Whenever high school senior William Schimberg saw his grandfather, he said they would “wrench” on something.
“Whether it be a lawnmower or his truck, we always found something to take apart and put back together,” he said.
Classmate Caden Mallett’s grandfather owned a trucking company and was a firefighter, “So he was big into the diesel truck.” As a child, Mallett amassed little models of diesel trucks, became a NASCAR fan and has always had this goal: to be a diesel mechanic.
Both boys found a place where they can unleash their passions for tinkering on motors, diagnosing mechanical problems, testing brakes and aligning steering systems, and even learning how electric vehicles function, all while applying the science they learn in their regular high school classes.
These Cherry Creek School District students hope to be part of a new generation of auto mechanics who know their way around an electric battery as well as they do the internal combustion engine.
“It means a lot to me that I get to come here every other day for three hours and work with my hands,” said Mallett, looking around the clean, spacious, modern automotive technology facility that is his part-time high school, the Cherry Creek Innovation Campus in Centennial, a stand-alone, state-of-the-art campus in the Cherry Creek district.
“Walking through that door and seeing all this here really changes your perspective,” he said. “Instead of just walking into a classroom and seeing a bunch of desks and saying, ‘I got to sit through a lecture now.’”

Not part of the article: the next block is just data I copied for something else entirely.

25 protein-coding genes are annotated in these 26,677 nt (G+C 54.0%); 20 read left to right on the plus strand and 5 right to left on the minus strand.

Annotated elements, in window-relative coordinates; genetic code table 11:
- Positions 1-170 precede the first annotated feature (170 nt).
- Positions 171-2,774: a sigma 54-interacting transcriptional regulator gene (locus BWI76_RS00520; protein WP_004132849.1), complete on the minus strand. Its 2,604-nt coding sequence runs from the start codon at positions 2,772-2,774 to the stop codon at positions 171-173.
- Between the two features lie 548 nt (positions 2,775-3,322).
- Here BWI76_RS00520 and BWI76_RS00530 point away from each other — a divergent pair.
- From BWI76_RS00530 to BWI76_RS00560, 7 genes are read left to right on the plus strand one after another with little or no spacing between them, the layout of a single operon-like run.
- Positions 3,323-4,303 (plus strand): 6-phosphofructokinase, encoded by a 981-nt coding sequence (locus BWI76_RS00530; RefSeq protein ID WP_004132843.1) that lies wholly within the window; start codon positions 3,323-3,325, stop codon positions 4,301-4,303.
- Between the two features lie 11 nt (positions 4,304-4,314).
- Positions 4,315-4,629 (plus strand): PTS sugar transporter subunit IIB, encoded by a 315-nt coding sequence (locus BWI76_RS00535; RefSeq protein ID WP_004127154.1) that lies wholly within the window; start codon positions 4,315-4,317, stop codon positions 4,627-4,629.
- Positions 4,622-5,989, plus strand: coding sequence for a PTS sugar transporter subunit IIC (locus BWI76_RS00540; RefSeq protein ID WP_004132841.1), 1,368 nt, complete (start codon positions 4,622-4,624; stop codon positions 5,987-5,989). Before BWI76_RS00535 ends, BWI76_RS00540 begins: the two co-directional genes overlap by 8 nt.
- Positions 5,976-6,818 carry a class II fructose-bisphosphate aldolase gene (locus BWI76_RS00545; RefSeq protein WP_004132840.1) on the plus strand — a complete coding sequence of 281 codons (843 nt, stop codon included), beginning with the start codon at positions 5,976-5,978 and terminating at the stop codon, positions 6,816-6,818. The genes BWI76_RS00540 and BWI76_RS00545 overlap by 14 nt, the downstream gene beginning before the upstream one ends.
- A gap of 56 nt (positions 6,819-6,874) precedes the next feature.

The facility is providing the type of education thousands of Colorado students want and employers are asking for.
Cherry Creek students can enroll in one of seven pathways: business services, IT and STEAM, hospitality and tourism, infrastructure engineering, health and wellness, and aviation or automotive. They learn real-world technical skills part-time while continuing to take classes at their home high school. It also offers more than 30 nationally recognized industry certifications. The facility was paid for by a voter-approved bond.
Today students hover over a bright red car frame. Not just any car.
They’re strategizing on how to remove a lithium-ion battery out of an electric vehicle. They’re disassembling the whole car, in fact. Teacher Brian Manley, who oversees the automotive pathway, said this special program will make these students ready for good-paying jobs right when they graduate.
“They’re learning not just the wiring but also how the inverter works from high voltage to low voltage, the traction motor that they’re going to take out in a little bit… and then all the basic chassis structure, things they’ve already done, suspensions, steering, brakes and alignment,” he said.
Before they move to assembling and disassembling the car, another group of students is wiring relays, an electronically operated switch, on a circuit board.
“We’re looking at the more in-depth electrical systems and just basically being able to see what electricity makes up for compared to a combustion car,” Rufino Trujillo said.
The electric vehicle is a new experience for the students. There are few moving parts — around 20 in the average electric vehicle versus 2,000 in a gas-powered car. Electric vehicles need far less maintenance and repair than conventional combustion engines. Brake systems last longer. There are no mufflers, radiators or exhaust systems. Their batteries are projected to last between 100,000 and 200,000 miles.
California projects nearly 32,000 auto mechanics jobs will be lost with the ban on new gasoline-powered cars by 2035. But student Mallett said electric vehicles will still need repairs.
“You still have your brakes, your tires, your tire rod ends, all that mechanical stuff that has to do with the steering, that’s still involved within the car,” he said.
There’s different tools and training required, including reprogramming computers on the car. Right now, there are only about 73,000 registered electric vehicles in Colorado. Gov. Jared Polis has a goal of 940,000 EVs on the road by 2030.